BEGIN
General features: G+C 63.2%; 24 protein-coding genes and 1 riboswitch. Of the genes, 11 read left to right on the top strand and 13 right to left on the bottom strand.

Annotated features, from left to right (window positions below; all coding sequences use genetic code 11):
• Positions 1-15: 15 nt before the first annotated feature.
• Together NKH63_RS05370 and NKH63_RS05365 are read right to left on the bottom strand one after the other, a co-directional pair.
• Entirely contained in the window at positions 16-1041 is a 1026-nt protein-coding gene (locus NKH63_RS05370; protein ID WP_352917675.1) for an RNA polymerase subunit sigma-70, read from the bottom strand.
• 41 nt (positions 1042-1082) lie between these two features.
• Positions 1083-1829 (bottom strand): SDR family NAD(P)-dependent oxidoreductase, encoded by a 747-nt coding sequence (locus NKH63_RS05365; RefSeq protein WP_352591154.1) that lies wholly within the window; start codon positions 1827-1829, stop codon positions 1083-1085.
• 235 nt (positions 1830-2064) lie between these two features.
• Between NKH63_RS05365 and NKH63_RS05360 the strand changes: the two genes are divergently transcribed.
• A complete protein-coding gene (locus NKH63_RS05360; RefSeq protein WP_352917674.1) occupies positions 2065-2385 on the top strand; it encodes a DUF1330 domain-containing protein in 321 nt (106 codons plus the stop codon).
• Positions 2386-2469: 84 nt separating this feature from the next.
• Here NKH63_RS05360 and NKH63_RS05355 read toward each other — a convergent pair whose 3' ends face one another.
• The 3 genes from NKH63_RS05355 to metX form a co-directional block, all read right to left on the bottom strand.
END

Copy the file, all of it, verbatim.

General features: G+C 63.2%; 24 protein-coding genes and 1 riboswitch. Of the genes, 11 read left to right on the top strand and 13 right to left on the bottom strand.

Annotated features, from left to right (window positions below; all coding sequences use genetic code 11):
• Positions 1-15: 15 nt before the first annotated feature.
• Together NKH63_RS05370 and NKH63_RS05365 are read right to left on the bottom strand one after the other, a co-directional pair.
• Entirely contained in the window at positions 16-1041 is a 1026-nt protein-coding gene (locus NKH63_RS05370; protein ID WP_352917675.1) for an RNA polymerase subunit sigma-70, read from the bottom strand.
• 41 nt (positions 1042-1082) lie between these two features.
• Positions 1083-1829 (bottom strand): SDR family NAD(P)-dependent oxidoreductase, encoded by a 747-nt coding sequence (locus NKH63_RS05365; RefSeq protein WP_352591154.1) that lies wholly within the window; start codon positions 1827-1829, stop codon positions 1083-1085.
• 235 nt (positions 1830-2064) lie between these two features.
• Between NKH63_RS05365 and NKH63_RS05360 the strand changes: the two genes are divergently transcribed.
• A complete protein-coding gene (locus NKH63_RS05360; RefSeq protein WP_352917674.1) occupies positions 2065-2385 on the top strand; it encodes a DUF1330 domain-containing protein in 321 nt (106 codons plus the stop codon).
• Positions 2386-2469: 84 nt separating this feature from the next.
• Here NKH63_RS05360 and NKH63_RS05355 read toward each other — a convergent pair whose 3' ends face one another.
• The 3 genes from NKH63_RS05355 to metX form a co-directional block, all read right to left on the bottom strand.